Electronic Health Records

Adoption & Implementation News

Provider EHR adoption is only one half of meaningful use

By Kyle Murphy, PhD

With the beginning of Stage 2 Meaningful Use approaching in several months for eligible hospitals, healthcare organizations participating in the EHR Incentive Programs will need to exceed thresholds for exchanging health information between providers and between providers and patients.

While health information exchange (HIE) should prove significant for ensuring care coordination and patient safety during transitions of care, it is likely to pale in comparison to the importance being place on patient engagement and patient access to electronic health information (e.g., using patient portals) as emphasized by the federal agencies behind meaningful use, the Centers for Medicare & Medicaid Services (CMS) and the Office of the National Coordinator for Health Information Technology. And recent news bears this out.

Yesterday, Health Tech Hatch announced its role as the official user testing platform for the Blue Button Patient Co-Design Challenge, the latest challenge put out by the ONC. The aim of this challenge is to share patient stories about the value and benefits of increased patient access to health data and apply crowdsourced patient input into application design.

“What is so great about this project is the way real patient engagement is built in, starting with crowdsourcing the ideas for the Challenge to having the developers post their concepts on Health Tech Hatch so that patients can iteratively interact with the developers in a codesign process, and vote,” Health Tech Hatch CEO Patricia Salber said in a public statement. “It’s the first time such an extensive involvement of patients in the development of apps/tools has taken place.”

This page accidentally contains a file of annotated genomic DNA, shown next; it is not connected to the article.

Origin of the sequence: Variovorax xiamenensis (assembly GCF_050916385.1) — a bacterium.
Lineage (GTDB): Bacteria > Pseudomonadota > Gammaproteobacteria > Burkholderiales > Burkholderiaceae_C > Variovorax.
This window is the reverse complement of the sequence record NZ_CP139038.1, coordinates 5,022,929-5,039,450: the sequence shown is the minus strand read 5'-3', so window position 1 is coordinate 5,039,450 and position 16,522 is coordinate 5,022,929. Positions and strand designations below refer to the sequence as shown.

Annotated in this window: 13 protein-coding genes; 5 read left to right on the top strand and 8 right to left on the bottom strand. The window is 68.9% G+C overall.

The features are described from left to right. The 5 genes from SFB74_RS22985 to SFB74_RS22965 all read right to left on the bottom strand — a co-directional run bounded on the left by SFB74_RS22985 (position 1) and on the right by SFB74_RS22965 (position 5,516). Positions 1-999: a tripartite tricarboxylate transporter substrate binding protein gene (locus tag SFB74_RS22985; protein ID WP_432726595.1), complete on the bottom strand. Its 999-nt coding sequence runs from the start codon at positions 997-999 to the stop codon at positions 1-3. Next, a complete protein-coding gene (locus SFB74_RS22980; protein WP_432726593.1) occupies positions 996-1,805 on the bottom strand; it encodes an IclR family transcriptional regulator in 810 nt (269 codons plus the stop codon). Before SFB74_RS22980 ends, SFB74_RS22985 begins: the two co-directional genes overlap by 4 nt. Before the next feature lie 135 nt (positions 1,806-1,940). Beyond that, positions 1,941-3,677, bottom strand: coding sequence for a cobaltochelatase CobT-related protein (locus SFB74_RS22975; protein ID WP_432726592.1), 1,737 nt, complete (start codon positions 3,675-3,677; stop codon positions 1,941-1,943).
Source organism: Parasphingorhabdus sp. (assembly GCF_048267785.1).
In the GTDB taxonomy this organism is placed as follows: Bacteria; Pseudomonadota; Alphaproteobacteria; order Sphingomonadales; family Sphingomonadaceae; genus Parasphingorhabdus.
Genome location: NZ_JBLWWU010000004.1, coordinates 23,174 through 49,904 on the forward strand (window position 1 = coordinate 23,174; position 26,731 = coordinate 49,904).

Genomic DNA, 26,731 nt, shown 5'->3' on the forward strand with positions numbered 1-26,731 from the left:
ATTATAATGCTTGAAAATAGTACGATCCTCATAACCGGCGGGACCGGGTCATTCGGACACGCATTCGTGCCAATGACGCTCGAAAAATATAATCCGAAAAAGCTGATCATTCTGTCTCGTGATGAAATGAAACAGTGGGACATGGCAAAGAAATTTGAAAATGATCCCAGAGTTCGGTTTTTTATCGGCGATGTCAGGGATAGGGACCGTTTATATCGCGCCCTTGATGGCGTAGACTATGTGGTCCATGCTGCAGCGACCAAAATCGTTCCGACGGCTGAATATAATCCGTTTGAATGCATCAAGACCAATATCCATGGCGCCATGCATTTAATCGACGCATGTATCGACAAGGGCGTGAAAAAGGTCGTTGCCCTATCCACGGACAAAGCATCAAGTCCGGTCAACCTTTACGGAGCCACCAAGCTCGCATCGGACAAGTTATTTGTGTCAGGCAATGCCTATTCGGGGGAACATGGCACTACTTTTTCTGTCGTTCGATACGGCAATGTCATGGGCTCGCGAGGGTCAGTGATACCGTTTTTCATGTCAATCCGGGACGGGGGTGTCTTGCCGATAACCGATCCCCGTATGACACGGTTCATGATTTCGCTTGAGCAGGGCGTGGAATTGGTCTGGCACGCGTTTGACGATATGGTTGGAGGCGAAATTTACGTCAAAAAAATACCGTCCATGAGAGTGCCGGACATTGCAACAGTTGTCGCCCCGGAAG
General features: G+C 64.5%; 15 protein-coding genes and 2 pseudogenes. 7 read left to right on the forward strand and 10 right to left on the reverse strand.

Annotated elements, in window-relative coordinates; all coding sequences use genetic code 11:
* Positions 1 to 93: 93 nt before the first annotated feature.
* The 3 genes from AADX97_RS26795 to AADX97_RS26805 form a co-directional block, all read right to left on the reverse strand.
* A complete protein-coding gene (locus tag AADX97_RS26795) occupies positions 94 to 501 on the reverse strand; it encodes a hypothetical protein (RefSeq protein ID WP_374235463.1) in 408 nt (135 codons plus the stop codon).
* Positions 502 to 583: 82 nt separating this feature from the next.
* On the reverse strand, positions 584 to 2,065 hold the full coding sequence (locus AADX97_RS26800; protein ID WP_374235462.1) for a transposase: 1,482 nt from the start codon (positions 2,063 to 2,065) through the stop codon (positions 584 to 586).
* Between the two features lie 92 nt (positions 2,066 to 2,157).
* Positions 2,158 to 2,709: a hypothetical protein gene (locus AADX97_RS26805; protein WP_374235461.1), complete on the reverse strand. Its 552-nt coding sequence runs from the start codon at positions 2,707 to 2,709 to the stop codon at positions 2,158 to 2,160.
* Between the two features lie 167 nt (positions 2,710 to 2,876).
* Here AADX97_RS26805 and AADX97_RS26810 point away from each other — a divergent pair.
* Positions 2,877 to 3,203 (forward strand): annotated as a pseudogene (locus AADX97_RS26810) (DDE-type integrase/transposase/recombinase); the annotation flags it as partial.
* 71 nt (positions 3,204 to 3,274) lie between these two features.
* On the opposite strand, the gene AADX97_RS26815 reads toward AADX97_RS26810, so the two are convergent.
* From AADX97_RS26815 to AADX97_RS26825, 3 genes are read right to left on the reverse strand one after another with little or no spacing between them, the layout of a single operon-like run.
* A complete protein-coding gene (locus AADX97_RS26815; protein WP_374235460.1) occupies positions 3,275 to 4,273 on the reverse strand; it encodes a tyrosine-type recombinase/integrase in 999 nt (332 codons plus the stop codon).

At the same time, the Cleveland Clinic, one of the nation’s top healthcare organizations, announced its efforts to make patient access to EHRs more transparent, secure, and convenient. According to the announcement, Cleveland Clinic’s MyChart EMR, developed by EHR vendor Epic Systems, will enable “nearly complete access” to pathology records, radiology imaging, physician notes, and problem lists of their current health issues. This functionality builds on the access patients of Cleveland Clinic currently have to after-visit summaries, medications lists, and other reports via the organization’s secure online patient portal.

“Our 21st century, value-based healthcare delivery system requires that patients are actively engaged in their health and healthcare decision-making,” Toby Cosgrove, MD, Cleveland Clinic CEO and President said in a public statement. “It is our job to provide MyChart-activated patients with the tools and information they need to make informed decisions about their own healthcare, under the guidance and expert advice of their physicians.”

Although the hospital and provider adoption and meaningful use of EHR, HIE, and other health IT systems play an important role in increasing the data fluidity of patient health information, they are merely the means to supporting and enhancing the interaction at the core of healthcare, the one between provider and patient. A robust health IT infrastructure will enable information to flow to the point of care or wherever else it is needed by providers, but it must be complemented by tools for patients to play a similarly active role in their own healthcare.

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